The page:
A lot of commentators I respect really like the inaugural
speech, including Chuck
, but I have to side with the absolutely
brilliant Peggy Noonan
, a former presidential speechwriter and Bush
supporter. She writes that the speech left her with "a bad feeling and
reluctant dislike"

It was a foreign-policy speech. To the extent our foreign
policy is marked by a division that has been (crudely but serviceably) defined
as a division between moralists and realists–the moralists taken with a
romantic longing to carry democracy and justice to foreign fields, the realists
motivated by what might be called cynicism and an acknowledgment of the limits
of governmental power–President Bush sided strongly with the moralists, which
was not a surprise. But he did it in a way that left this Bush supporter
yearning for something she does not normally yearn for, and that is: nuance.

The administration’s approach to history is at odds with
what has been described by a communications adviser to the president as the
"reality-based community." A dumb phrase, but not a dumb thought: He
meant that the administration sees history as dynamic and changeable, not
static and impervious to redirection or improvement. That is the Bush
administration way, and it happens to be realistic: History is dynamic and
changeable. On the other hand, some things are constant, such as human
imperfection, injustice, misery and bad government.

This world is not heaven.

The president’s speech seemed rather heavenish. It was a
God-drenched speech. This president, who has been accused of giving too much attention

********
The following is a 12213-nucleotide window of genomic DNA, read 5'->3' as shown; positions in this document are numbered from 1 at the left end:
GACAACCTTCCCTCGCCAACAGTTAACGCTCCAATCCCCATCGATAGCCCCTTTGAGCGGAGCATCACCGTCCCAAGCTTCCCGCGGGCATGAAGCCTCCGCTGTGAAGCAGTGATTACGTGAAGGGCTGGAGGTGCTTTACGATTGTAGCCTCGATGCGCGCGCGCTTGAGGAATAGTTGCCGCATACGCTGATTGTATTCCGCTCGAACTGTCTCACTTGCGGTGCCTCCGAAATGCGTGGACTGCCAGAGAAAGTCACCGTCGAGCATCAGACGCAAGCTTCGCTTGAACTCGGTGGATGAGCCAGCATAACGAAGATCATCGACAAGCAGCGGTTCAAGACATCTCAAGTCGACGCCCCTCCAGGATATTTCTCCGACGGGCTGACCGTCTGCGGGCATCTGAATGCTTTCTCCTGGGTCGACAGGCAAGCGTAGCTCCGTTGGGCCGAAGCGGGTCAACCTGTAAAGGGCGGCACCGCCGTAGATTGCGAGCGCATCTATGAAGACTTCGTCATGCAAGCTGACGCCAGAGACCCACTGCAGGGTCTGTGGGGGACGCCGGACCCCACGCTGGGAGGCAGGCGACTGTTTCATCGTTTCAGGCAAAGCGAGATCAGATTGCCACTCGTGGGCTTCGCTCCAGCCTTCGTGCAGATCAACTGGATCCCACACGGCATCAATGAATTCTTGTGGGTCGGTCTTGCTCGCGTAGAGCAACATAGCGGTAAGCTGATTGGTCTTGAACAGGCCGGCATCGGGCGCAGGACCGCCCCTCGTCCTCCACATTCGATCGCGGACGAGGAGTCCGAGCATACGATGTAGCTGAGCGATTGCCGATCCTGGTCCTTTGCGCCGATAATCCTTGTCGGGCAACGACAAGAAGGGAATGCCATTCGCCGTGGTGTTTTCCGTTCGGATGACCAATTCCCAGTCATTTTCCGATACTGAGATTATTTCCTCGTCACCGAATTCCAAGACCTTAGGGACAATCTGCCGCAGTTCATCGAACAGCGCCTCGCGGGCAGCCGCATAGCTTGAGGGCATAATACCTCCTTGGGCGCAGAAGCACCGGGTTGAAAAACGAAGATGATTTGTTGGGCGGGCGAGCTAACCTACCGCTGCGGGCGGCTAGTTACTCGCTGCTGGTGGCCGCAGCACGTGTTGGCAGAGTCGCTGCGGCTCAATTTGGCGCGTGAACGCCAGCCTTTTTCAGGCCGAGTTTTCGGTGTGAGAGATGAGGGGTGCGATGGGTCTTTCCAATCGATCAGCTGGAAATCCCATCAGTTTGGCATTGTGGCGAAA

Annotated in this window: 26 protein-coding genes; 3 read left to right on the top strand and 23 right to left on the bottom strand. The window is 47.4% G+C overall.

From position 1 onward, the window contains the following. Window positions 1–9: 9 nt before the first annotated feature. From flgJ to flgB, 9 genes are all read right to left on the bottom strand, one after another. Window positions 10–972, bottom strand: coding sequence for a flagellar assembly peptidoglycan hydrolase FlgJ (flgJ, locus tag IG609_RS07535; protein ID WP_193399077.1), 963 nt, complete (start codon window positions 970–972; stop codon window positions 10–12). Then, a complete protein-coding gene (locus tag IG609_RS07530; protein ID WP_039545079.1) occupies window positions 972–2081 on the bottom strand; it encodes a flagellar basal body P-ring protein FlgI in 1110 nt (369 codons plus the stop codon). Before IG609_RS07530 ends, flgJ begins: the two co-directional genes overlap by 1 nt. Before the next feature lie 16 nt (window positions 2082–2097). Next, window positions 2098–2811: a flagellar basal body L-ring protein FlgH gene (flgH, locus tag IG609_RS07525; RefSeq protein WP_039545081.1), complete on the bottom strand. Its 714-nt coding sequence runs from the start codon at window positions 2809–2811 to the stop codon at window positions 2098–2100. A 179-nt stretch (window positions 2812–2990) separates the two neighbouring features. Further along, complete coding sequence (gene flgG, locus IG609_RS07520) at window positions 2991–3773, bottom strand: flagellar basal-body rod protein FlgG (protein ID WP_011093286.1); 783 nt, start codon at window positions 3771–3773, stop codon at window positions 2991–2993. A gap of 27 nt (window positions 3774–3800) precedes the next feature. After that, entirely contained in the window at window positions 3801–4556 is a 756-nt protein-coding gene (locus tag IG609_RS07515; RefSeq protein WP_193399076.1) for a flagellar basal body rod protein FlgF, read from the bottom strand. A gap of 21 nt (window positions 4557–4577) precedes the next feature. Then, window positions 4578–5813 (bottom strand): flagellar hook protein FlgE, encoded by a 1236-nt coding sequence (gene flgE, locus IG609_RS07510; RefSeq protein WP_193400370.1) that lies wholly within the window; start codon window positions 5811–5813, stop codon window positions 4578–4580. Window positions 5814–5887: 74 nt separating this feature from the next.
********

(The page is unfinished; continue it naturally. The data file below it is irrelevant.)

to religious imagery and religious thought, has not let the criticism enter
him. God was invoked relentlessly. "The Author of Liberty." "God
moves and chooses as He wills. We have confidence because freedom is the
permanent hope of mankind . . . the longing of the soul."

It seemed a document produced by a White House on a mission.
The United States, the speech said, has put the world on notice: Good
governments that are just to their people are our friends, and those that are
not are, essentially, not. We know the way: democracy. The president told every
nondemocratic government in the world to shape up. "Success in our
relations [with other governments] will require the decent treatment of their
own people."

The speech did not deal with specifics–9/11, terrorism,
particular alliances, Iraq. It was, instead, assertively abstract.

"We are led, by events and common sense, to one
conclusion: The survival of liberty in our land increasingly depends on the
success of liberty in other lands." "Across the generations we have
proclaimed the imperative of self government. . . . Now it is the urgent
requirement of our nation’s security, and the calling of our time."
"It is the policy of the United States to seek and support the growth of
democratic movements and institutions in every nation and culture, with the
ultimate goal of ending tyranny in the world."

Ending tyranny in the world? Well that’s an ambition, and if
you’re going to have an ambition it might as well be a big one. But this
declaration, which is not wrong by any means, seemed to me to land somewhere
between dreamy and disturbing. Tyranny is a very bad thing and quite wicked,
but one doesn’t expect we’re going to eradicate it any time soon. Again, this
is not heaven, it’s earth.

nails the issue. Governments have God given duties in this fallen world, but
taking humanity back to Eden isn’t one of them.

Don Johnson Evangelistic Ministries